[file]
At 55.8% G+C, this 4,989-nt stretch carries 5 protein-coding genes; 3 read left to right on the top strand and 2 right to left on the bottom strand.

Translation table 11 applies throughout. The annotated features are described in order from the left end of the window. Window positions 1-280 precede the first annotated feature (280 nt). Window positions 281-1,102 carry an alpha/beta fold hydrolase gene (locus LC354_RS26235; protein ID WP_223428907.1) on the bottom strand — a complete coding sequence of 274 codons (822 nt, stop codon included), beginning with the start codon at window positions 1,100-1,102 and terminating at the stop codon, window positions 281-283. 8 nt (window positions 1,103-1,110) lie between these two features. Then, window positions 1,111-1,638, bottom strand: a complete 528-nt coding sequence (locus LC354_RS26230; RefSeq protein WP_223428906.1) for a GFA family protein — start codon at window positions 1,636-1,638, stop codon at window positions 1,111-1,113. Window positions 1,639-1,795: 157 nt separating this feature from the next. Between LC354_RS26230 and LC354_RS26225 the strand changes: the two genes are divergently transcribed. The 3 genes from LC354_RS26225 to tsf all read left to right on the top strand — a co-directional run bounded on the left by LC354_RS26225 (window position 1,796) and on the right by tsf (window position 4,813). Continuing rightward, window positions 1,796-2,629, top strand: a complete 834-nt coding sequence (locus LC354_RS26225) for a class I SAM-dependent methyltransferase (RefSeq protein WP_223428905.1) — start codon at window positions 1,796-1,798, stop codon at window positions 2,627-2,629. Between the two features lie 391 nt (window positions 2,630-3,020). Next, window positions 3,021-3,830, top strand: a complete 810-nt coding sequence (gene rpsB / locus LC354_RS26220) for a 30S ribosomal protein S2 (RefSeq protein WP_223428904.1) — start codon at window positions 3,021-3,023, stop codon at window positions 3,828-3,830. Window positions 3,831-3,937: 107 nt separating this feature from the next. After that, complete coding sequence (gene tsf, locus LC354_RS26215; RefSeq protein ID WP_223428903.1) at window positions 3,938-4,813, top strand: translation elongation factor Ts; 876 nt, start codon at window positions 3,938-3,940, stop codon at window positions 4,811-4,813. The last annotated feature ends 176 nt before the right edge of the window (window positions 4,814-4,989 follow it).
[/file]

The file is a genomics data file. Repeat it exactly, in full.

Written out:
At 55.8% G+C, this 4,989-nt stretch carries 5 protein-coding genes; 3 read left to right on the top strand and 2 right to left on the bottom strand.

Translation table 11 applies throughout. The annotated features are described in order from the left end of the window. Window positions 1-280 precede the first annotated feature (280 nt). Window positions 281-1,102 carry an alpha/beta fold hydrolase gene (locus LC354_RS26235; protein ID WP_223428907.1) on the bottom strand — a complete coding sequence of 274 codons (822 nt, stop codon included), beginning with the start codon at window positions 1,100-1,102 and terminating at the stop codon, window positions 281-283. 8 nt (window positions 1,103-1,110) lie between these two features. Then, window positions 1,111-1,638, bottom strand: a complete 528-nt coding sequence (locus LC354_RS26230; RefSeq protein WP_223428906.1) for a GFA family protein — start codon at window positions 1,636-1,638, stop codon at window positions 1,111-1,113. Window positions 1,639-1,795: 157 nt separating this feature from the next. Between LC354_RS26230 and LC354_RS26225 the strand changes: the two genes are divergently transcribed. The 3 genes from LC354_RS26225 to tsf all read left to right on the top strand — a co-directional run bounded on the left by LC354_RS26225 (window position 1,796) and on the right by tsf (window position 4,813). Continuing rightward, window positions 1,796-2,629, top strand: a complete 834-nt coding sequence (locus LC354_RS26225) for a class I SAM-dependent methyltransferase (RefSeq protein WP_223428905.1) — start codon at window positions 1,796-1,798, stop codon at window positions 2,627-2,629. Between the two features lie 391 nt (window positions 2,630-3,020). Next, window positions 3,021-3,830, top strand: a complete 810-nt coding sequence (gene rpsB / locus LC354_RS26220) for a 30S ribosomal protein S2 (RefSeq protein WP_223428904.1) — start codon at window positions 3,021-3,023, stop codon at window positions 3,828-3,830. Window positions 3,831-3,937: 107 nt separating this feature from the next. After that, complete coding sequence (gene tsf, locus LC354_RS26215; RefSeq protein ID WP_223428903.1) at window positions 3,938-4,813, top strand: translation elongation factor Ts; 876 nt, start codon at window positions 3,938-3,940, stop codon at window positions 4,811-4,813. The last annotated feature ends 176 nt before the right edge of the window (window positions 4,814-4,989 follow it).